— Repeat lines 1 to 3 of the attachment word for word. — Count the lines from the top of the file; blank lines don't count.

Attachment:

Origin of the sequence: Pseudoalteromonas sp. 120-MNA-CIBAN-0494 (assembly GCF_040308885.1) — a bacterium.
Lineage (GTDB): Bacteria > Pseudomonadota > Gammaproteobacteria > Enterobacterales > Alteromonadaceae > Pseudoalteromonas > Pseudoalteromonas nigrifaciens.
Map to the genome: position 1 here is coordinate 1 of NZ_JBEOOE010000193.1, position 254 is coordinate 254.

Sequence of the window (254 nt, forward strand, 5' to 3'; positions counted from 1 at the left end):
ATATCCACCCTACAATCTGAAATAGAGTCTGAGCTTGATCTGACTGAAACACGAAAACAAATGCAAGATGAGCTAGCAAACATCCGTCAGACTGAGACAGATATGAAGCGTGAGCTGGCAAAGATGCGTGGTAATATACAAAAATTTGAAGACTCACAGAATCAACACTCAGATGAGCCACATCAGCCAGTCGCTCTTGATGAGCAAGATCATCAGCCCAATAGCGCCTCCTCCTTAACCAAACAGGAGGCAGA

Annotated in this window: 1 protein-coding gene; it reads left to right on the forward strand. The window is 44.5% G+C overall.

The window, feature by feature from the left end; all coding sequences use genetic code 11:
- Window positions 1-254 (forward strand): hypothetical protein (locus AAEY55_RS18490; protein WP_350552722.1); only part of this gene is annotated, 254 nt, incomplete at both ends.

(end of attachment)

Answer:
Origin of the sequence: Pseudoalteromonas sp. 120-MNA-CIBAN-0494 (assembly GCF_040308885.1) — a bacterium.
Lineage (GTDB): Bacteria > Pseudomonadota > Gammaproteobacteria > Enterobacterales > Alteromonadaceae > Pseudoalteromonas > Pseudoalteromonas nigrifaciens.
Map to the genome: position 1 here is coordinate 1 of NZ_JBEOOE010000193.1, position 254 is coordinate 254.